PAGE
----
Officially, the NFL does not have a franchise located in Los Angeles right now as of October of 2014. Unofficially, everyone and all their friends are aware that the league is trying its damnedest to change that. They want a team in L.A. as soon as possible, they probably want a team in London eventually, and every morning when they way up, Pinky, they’re going to try to take over the world. You know this. We know this. The mayor of Los Angeles, Eric Garcetti, told radio interviewers that the NFL was “finally interested” in adding another team in the area, despite the fact that the city doesn’t have any interest in subsidizing a stadium — normally something the league requires, but a statement that squares with what Robert Kraft said earlier this year that, “Whatever gets us a team in L.A., that would be awesome,” and that he’d support it whatever it takes.
This begs the question: What’s different about the NFL in 2014, rather than the NFL in 1995, when the last team left Los Angeles? Most obvious, Al Davis isn’t around to take his toys away anymore, since the Los Angeles Raiders became the Oakland Raiders (again) when Davis got scared at the idea of having to share his stadium and pulled the back to the Bay Area. That won’t be happening, especially because an NFL team can’t help but be profitable, so they won’t have any lingering cohabitants waiting in the wings. In other words, in a world where the Buffalo Bills can remain a viable franchise, no one needs the move to L.A. in order to stay in the black. The Giants and the Jets might split a stadium, but Los Angeles won’t have that problem.
In addition, the city’s Economic Development Committee is working to create an extension to an existing agreement about developing a stadium in downtown Los Angeles. The owner of the Rams also purchased a “stadium-sized” piece of land in January that would provide a nice spot — although there’s some speculation that it was more about leveraging a new stadium from St. Louis than any impending move. This brings us to the Rams and their current stadium deal.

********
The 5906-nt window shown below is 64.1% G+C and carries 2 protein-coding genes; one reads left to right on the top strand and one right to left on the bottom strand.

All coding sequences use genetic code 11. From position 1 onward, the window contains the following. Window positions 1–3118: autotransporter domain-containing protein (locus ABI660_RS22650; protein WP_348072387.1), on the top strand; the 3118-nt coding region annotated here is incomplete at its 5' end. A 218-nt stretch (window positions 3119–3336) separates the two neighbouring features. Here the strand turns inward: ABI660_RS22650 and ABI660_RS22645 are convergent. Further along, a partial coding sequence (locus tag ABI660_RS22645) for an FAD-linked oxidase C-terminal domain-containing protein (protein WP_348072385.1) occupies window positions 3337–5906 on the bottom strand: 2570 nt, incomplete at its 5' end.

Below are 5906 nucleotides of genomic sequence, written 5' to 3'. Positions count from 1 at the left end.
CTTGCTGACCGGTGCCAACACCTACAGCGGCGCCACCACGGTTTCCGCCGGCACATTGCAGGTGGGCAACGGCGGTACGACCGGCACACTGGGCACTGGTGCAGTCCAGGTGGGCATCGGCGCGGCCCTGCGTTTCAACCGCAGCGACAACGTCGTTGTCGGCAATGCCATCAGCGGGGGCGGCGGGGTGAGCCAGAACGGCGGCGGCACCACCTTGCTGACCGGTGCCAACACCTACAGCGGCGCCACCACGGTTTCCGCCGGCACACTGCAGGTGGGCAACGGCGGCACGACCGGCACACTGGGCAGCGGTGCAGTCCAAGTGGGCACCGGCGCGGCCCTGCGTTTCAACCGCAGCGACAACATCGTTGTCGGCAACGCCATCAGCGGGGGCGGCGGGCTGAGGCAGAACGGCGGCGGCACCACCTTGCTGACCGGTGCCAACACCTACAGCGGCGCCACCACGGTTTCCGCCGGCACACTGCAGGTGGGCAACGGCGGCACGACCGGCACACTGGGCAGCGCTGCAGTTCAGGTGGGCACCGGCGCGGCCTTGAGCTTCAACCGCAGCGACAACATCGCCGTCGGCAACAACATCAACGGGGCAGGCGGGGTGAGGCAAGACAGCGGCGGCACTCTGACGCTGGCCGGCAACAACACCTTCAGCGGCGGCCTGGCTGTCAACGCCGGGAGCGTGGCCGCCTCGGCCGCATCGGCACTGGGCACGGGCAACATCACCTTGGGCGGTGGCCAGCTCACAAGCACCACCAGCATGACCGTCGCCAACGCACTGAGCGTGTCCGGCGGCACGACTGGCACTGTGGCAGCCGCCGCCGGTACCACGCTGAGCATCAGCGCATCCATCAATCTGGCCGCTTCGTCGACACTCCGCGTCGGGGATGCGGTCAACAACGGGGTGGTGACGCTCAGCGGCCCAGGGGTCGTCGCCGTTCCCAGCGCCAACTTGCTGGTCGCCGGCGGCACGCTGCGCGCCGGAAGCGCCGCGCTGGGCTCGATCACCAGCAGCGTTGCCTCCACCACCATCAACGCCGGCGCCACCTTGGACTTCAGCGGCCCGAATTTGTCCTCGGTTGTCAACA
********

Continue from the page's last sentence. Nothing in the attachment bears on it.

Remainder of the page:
The St. Louis Rams — one of the favorites to move back to Los Angeles — are moving closer and closer to 2015, when their deal with their current stadium becomes a yearly thing. This is extremely abnormal for an NFL franchise’s relationship with its stadium, as many deals are locked in for years, if not decades, as they remain prosperous. While the Rams originally left L.A. because they were struggling to fill their original stadium, their struggles wouldn’t be quite the same this time around — or so the thinking goes.
It’s a little bit dated now, but Arash Markazi’s 2011 longform piece on Los Angeles, written for ESPNLA, remains the definitive account of why the Rams left Southern California, and why the entire enterprise of bringing a team back has been such an enduring headache for all involved. While the entire piece is well worth a read, the pervailing sentiment from then-Governor Grey Davis is one of the most gripping.
“[The NFL Commissioner says] ‘We just took a poll and 60 percent of the people in L.A. County think the football teams never left.’ This is almost five years after the Raiders and Rams left and people still think they’re playing football in L.A.,” Davis said. “The NFL is a big deal in the East and Midwest and part of the South. It is not a big deal in L.A.”
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